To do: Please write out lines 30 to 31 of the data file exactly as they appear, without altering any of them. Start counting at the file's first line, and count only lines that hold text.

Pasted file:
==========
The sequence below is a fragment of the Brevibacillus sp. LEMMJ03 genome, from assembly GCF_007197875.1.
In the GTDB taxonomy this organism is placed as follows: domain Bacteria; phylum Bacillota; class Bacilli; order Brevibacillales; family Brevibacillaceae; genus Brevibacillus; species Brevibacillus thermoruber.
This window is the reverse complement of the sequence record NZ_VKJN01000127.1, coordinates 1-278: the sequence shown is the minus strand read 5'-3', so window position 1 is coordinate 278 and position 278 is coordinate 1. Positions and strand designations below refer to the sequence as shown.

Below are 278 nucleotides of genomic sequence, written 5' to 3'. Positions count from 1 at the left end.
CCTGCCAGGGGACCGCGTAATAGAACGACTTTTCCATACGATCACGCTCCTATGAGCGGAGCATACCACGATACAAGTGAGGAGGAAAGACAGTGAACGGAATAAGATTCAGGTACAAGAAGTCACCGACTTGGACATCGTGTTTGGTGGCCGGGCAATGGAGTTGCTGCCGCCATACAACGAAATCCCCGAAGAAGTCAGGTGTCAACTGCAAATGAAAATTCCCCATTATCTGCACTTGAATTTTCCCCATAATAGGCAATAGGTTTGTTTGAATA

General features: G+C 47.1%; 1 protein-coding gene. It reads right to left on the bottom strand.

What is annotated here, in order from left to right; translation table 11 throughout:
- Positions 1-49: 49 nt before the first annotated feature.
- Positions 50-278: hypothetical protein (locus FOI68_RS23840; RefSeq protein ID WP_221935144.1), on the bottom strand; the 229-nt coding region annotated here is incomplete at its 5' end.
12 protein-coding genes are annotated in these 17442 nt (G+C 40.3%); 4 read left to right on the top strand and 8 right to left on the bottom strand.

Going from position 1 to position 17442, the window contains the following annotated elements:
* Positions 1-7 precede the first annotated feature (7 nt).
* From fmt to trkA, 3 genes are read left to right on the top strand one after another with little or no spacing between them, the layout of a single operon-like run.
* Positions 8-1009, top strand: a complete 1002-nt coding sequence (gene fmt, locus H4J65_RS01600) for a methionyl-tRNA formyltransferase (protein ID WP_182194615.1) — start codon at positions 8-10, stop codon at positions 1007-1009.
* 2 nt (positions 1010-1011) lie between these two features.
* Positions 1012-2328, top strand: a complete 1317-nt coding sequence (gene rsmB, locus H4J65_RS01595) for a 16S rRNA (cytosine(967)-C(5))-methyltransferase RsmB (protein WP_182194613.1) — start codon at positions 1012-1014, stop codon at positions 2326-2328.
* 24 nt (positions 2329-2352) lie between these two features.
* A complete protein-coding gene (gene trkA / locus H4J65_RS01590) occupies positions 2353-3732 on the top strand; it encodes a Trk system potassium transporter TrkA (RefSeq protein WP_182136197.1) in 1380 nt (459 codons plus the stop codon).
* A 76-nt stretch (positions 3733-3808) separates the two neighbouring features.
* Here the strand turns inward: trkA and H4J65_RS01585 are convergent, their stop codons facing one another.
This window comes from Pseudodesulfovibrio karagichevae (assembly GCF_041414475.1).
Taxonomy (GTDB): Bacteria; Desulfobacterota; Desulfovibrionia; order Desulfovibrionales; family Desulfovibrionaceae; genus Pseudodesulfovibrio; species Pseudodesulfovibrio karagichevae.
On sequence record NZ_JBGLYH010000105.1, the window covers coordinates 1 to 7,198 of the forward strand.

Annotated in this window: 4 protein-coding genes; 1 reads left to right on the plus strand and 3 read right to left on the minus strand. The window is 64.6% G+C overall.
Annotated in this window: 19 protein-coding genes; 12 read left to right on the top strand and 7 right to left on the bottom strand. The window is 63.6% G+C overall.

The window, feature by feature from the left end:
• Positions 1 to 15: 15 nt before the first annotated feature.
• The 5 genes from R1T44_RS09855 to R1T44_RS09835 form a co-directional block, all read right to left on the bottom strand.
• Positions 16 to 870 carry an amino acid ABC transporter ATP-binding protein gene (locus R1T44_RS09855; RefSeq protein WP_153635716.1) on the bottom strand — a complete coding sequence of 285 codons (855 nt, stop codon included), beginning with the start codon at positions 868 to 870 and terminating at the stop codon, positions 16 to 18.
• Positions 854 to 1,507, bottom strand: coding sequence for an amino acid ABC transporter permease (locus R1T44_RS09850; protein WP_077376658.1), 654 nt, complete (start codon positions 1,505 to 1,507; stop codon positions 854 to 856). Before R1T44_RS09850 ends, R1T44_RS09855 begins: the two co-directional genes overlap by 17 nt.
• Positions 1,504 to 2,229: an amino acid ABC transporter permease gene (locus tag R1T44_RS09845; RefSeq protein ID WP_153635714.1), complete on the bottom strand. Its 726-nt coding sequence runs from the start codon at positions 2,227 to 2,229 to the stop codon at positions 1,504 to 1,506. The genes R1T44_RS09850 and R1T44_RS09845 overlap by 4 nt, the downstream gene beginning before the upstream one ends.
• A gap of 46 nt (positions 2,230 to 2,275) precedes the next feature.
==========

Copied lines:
• Positions 854 to 1,507, bottom strand: coding sequence for an amino acid ABC transporter permease (locus R1T44_RS09850; protein WP_077376658.1), 654 nt, complete (start codon positions 1,505 to 1,507; stop codon positions 854 to 856). Before R1T44_RS09850 ends, R1T44_RS09855 begins: the two co-directional genes overlap by 17 nt.
• Positions 1,504 to 2,229: an amino acid ABC transporter permease gene (locus tag R1T44_RS09845; RefSeq protein ID WP_153635714.1), complete on the bottom strand. Its 726-nt coding sequence runs from the start codon at positions 2,227 to 2,229 to the stop codon at positions 1,504 to 1,506. The genes R1T44_RS09850 and R1T44_RS09845 overlap by 4 nt, the downstream gene beginning before the upstream one ends.